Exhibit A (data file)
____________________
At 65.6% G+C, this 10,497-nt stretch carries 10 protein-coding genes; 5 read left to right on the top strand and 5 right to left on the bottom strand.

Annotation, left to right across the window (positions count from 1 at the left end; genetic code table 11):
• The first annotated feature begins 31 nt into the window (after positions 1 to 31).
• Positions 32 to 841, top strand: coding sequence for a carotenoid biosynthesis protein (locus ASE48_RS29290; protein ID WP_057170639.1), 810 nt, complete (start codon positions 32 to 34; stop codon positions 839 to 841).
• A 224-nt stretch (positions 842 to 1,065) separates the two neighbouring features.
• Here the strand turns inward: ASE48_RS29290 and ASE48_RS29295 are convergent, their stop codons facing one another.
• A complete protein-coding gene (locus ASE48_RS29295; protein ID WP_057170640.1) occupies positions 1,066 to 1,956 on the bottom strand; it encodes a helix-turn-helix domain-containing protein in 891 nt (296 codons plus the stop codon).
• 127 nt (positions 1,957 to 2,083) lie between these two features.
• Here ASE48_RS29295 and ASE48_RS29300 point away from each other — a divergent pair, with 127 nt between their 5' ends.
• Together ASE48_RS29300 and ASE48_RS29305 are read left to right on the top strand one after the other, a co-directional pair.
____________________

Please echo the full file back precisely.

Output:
At 65.6% G+C, this 10,497-nt stretch carries 10 protein-coding genes; 5 read left to right on the top strand and 5 right to left on the bottom strand.

Annotation, left to right across the window (positions count from 1 at the left end; genetic code table 11):
• The first annotated feature begins 31 nt into the window (after positions 1 to 31).
• Positions 32 to 841, top strand: coding sequence for a carotenoid biosynthesis protein (locus ASE48_RS29290; protein ID WP_057170639.1), 810 nt, complete (start codon positions 32 to 34; stop codon positions 839 to 841).
• A 224-nt stretch (positions 842 to 1,065) separates the two neighbouring features.
• Here the strand turns inward: ASE48_RS29290 and ASE48_RS29295 are convergent, their stop codons facing one another.
• A complete protein-coding gene (locus ASE48_RS29295; protein ID WP_057170640.1) occupies positions 1,066 to 1,956 on the bottom strand; it encodes a helix-turn-helix domain-containing protein in 891 nt (296 codons plus the stop codon).
• 127 nt (positions 1,957 to 2,083) lie between these two features.
• Here ASE48_RS29295 and ASE48_RS29300 point away from each other — a divergent pair, with 127 nt between their 5' ends.
• Together ASE48_RS29300 and ASE48_RS29305 are read left to right on the top strand one after the other, a co-directional pair.